Amitabha Roy (Soumitra Chatterjee), a sriptwriter has a breakdown near a tea-estate and he is offered a place to stay by the estate manager (Haradhan Banerjee) at his bungalow. When he ... See full summary »
A group of Calcutta city slickers, including the well-off Asim (Soumitra Chatterjee), the meek Sanjoy (Subhendu Chatterjee) and the brutish Hari (Samit Bhanja), head out for a weekend in the wilderness.
A young college graduate is struggling to find a job. He lives in a flat with his younger, employed sister, revolutionary brother and widowed mother. The strain of the situation ultimately causes him to hallucinate.
Ray's first Color film, a cinematic masterpiece, filmic experiment at its height and incidentally my most favorite. For some reasons, this movie is least understood among the Bengali speaking people and abroad as well and hence remains least appreciated.
The single most noteworthy feature about this movie is the equivalence of real time (total time of the day being depicted in movie) and movie time (total screening time). At least among the Indian movie makers, Ray is the first one who had done such experiment and of course, he succeeded comprehensively.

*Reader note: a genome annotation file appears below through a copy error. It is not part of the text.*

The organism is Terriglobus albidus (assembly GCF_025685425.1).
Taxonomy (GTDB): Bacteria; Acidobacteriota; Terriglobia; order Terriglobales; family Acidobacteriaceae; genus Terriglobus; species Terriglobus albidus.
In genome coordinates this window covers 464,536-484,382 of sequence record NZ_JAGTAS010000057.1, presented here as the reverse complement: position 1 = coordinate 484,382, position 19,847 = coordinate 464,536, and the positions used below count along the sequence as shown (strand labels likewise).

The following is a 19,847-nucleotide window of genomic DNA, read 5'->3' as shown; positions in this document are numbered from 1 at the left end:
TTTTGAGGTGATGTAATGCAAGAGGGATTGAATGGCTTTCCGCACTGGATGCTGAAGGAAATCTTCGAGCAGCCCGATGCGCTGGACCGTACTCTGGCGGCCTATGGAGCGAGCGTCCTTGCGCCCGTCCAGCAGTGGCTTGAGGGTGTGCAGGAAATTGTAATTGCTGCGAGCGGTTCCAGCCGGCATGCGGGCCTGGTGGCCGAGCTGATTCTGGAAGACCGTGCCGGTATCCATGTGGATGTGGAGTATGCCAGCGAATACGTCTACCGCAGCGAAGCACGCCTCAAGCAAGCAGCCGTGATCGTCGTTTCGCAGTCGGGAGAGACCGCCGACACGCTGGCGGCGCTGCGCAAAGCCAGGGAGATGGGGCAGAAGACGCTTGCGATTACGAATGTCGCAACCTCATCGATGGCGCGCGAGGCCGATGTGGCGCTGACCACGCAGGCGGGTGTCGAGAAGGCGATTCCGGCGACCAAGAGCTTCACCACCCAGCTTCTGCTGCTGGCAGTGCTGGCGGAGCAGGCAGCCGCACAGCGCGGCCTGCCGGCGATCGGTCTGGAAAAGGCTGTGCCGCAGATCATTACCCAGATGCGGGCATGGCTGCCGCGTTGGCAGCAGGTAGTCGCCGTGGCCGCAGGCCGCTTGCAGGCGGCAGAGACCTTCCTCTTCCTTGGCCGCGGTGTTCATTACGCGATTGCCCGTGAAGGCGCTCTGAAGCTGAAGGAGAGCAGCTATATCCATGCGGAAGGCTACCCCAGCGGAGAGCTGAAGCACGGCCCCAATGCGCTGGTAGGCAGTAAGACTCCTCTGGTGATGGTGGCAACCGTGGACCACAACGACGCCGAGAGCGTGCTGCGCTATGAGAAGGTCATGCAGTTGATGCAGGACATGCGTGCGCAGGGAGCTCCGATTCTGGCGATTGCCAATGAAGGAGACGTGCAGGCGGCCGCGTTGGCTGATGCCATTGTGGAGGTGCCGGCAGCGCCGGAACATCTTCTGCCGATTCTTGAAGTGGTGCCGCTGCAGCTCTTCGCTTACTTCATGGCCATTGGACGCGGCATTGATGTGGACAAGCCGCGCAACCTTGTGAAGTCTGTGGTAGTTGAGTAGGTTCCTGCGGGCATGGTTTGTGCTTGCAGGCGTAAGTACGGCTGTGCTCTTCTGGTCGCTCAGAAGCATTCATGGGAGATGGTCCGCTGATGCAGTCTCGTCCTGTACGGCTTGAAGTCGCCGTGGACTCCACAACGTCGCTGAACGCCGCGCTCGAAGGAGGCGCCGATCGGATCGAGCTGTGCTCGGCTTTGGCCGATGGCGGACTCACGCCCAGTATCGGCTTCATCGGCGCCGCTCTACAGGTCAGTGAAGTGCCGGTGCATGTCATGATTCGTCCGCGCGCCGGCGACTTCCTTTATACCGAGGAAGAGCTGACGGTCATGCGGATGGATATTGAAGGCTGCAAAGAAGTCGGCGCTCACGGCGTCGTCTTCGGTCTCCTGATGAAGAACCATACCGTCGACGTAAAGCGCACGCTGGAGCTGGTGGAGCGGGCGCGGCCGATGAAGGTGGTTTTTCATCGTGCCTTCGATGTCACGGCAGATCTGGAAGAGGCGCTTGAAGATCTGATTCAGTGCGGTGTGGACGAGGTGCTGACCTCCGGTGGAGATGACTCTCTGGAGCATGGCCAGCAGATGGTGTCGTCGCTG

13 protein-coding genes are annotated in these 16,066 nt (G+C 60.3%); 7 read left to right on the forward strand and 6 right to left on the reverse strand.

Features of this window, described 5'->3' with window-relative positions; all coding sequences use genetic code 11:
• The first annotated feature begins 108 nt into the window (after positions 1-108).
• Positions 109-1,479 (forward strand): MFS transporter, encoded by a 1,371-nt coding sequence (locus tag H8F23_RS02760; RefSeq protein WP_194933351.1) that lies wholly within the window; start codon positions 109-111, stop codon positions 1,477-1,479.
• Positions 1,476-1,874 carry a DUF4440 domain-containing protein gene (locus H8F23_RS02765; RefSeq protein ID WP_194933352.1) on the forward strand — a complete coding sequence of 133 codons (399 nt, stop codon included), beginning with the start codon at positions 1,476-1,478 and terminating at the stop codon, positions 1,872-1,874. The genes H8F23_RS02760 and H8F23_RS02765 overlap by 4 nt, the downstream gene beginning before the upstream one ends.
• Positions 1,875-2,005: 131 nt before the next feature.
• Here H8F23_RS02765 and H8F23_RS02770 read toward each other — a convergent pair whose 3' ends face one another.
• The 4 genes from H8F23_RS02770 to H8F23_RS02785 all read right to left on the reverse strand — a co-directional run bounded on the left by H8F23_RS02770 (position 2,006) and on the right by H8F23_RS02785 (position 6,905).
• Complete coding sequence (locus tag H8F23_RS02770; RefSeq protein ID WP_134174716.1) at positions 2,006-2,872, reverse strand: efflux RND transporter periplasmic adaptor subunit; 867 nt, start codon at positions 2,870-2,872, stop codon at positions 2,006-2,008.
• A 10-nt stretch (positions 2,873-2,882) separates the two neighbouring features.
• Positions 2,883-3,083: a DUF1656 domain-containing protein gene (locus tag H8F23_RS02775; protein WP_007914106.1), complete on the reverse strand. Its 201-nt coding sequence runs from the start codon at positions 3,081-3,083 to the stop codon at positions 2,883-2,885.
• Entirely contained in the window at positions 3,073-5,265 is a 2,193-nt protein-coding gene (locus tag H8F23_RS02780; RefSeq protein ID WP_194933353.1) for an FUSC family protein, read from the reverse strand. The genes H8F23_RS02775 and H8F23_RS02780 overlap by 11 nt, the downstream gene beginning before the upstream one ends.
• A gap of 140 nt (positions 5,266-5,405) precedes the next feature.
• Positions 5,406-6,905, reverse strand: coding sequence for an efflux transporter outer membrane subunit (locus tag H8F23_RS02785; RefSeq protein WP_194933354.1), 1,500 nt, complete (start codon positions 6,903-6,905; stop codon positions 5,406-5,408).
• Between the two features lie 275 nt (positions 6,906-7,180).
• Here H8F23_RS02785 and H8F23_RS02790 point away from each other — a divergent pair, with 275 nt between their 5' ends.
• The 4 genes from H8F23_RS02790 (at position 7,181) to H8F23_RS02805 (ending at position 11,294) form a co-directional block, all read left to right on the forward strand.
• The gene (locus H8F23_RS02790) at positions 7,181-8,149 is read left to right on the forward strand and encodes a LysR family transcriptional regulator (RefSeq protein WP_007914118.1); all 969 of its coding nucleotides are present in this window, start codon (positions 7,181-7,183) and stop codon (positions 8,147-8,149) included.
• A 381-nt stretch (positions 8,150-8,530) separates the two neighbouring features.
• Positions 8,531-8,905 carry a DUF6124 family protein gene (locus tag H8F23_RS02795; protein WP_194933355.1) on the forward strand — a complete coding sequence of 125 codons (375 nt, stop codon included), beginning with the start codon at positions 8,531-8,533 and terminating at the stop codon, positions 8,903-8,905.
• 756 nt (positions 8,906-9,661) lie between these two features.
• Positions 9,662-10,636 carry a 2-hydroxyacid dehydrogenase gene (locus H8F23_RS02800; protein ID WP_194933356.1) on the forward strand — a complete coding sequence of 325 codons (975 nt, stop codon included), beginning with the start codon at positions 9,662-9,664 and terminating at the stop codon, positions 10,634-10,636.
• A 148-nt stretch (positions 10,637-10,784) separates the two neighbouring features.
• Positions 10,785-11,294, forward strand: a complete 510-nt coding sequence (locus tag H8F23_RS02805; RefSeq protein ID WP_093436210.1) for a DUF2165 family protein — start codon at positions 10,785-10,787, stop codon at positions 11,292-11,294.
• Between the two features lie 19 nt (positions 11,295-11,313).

In order to understand the screenplay of 'Kanchanjangha', I would recommend every non-Bengali speaking people, for the first time at least, to look for a good and authentic translation of the script and then only they should sit for watching this movie. You have to keep one thing in mind; Ray's screenplay is extremely dependent on the usage of dialogue and silence and they are, in this case, written in Bengali Language and set into Bengali context. Unlike Kieslowski, Kurosawa and Bergman, Ray's imagery lacks the dramatic element. So, in order to understand 'the drama' it's recommended to understand his language to the extent possible.
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